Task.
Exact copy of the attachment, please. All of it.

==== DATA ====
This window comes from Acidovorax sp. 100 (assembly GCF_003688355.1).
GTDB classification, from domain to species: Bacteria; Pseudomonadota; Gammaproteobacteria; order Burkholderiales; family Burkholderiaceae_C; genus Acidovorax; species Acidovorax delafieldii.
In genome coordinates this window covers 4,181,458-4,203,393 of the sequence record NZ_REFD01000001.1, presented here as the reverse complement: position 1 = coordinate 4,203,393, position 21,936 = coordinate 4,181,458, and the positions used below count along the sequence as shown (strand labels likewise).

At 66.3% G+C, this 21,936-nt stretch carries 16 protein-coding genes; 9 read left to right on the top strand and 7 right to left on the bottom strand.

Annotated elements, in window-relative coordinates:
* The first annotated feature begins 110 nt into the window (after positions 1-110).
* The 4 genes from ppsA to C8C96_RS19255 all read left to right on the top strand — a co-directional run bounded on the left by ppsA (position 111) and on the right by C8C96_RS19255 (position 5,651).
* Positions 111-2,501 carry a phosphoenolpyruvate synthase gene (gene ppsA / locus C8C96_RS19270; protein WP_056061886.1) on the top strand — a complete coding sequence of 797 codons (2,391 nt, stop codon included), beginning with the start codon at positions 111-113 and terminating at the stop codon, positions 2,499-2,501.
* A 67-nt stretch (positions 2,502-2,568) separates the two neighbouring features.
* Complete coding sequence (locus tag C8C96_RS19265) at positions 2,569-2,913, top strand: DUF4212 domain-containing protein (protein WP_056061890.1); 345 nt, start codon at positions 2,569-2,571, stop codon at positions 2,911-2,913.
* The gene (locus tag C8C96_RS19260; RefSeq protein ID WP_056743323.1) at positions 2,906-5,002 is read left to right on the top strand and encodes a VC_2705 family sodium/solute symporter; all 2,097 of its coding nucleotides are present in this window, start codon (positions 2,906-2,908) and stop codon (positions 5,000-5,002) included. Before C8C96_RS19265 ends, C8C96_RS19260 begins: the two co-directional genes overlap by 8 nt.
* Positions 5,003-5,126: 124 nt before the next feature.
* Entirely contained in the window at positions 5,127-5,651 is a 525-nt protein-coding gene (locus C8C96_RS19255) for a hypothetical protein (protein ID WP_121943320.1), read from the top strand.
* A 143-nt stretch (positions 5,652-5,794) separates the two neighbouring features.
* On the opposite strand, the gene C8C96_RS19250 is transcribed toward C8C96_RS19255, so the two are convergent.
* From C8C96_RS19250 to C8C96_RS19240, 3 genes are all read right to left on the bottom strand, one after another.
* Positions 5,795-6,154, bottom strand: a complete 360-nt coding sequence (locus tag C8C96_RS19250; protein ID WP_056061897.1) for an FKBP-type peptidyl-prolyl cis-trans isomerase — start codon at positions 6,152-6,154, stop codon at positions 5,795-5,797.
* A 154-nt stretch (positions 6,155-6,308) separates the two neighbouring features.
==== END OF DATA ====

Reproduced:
This window comes from Acidovorax sp. 100 (assembly GCF_003688355.1).
GTDB classification, from domain to species: Bacteria; Pseudomonadota; Gammaproteobacteria; order Burkholderiales; family Burkholderiaceae_C; genus Acidovorax; species Acidovorax delafieldii.
In genome coordinates this window covers 4,181,458-4,203,393 of the sequence record NZ_REFD01000001.1, presented here as the reverse complement: position 1 = coordinate 4,203,393, position 21,936 = coordinate 4,181,458, and the positions used below count along the sequence as shown (strand labels likewise).

At 66.3% G+C, this 21,936-nt stretch carries 16 protein-coding genes; 9 read left to right on the top strand and 7 right to left on the bottom strand.

Annotated elements, in window-relative coordinates:
* The first annotated feature begins 110 nt into the window (after positions 1-110).
* The 4 genes from ppsA to C8C96_RS19255 all read left to right on the top strand — a co-directional run bounded on the left by ppsA (position 111) and on the right by C8C96_RS19255 (position 5,651).
* Positions 111-2,501 carry a phosphoenolpyruvate synthase gene (gene ppsA / locus C8C96_RS19270; protein WP_056061886.1) on the top strand — a complete coding sequence of 797 codons (2,391 nt, stop codon included), beginning with the start codon at positions 111-113 and terminating at the stop codon, positions 2,499-2,501.
* A 67-nt stretch (positions 2,502-2,568) separates the two neighbouring features.
* Complete coding sequence (locus tag C8C96_RS19265) at positions 2,569-2,913, top strand: DUF4212 domain-containing protein (protein WP_056061890.1); 345 nt, start codon at positions 2,569-2,571, stop codon at positions 2,911-2,913.
* The gene (locus tag C8C96_RS19260; RefSeq protein ID WP_056743323.1) at positions 2,906-5,002 is read left to right on the top strand and encodes a VC_2705 family sodium/solute symporter; all 2,097 of its coding nucleotides are present in this window, start codon (positions 2,906-2,908) and stop codon (positions 5,000-5,002) included. Before C8C96_RS19265 ends, C8C96_RS19260 begins: the two co-directional genes overlap by 8 nt.
* Positions 5,003-5,126: 124 nt before the next feature.
* Entirely contained in the window at positions 5,127-5,651 is a 525-nt protein-coding gene (locus C8C96_RS19255) for a hypothetical protein (protein ID WP_121943320.1), read from the top strand.
* A 143-nt stretch (positions 5,652-5,794) separates the two neighbouring features.
* On the opposite strand, the gene C8C96_RS19250 is transcribed toward C8C96_RS19255, so the two are convergent.
* From C8C96_RS19250 to C8C96_RS19240, 3 genes are all read right to left on the bottom strand, one after another.
* Positions 5,795-6,154, bottom strand: a complete 360-nt coding sequence (locus tag C8C96_RS19250; protein ID WP_056061897.1) for an FKBP-type peptidyl-prolyl cis-trans isomerase — start codon at positions 6,152-6,154, stop codon at positions 5,795-5,797.
* A 154-nt stretch (positions 6,155-6,308) separates the two neighbouring features.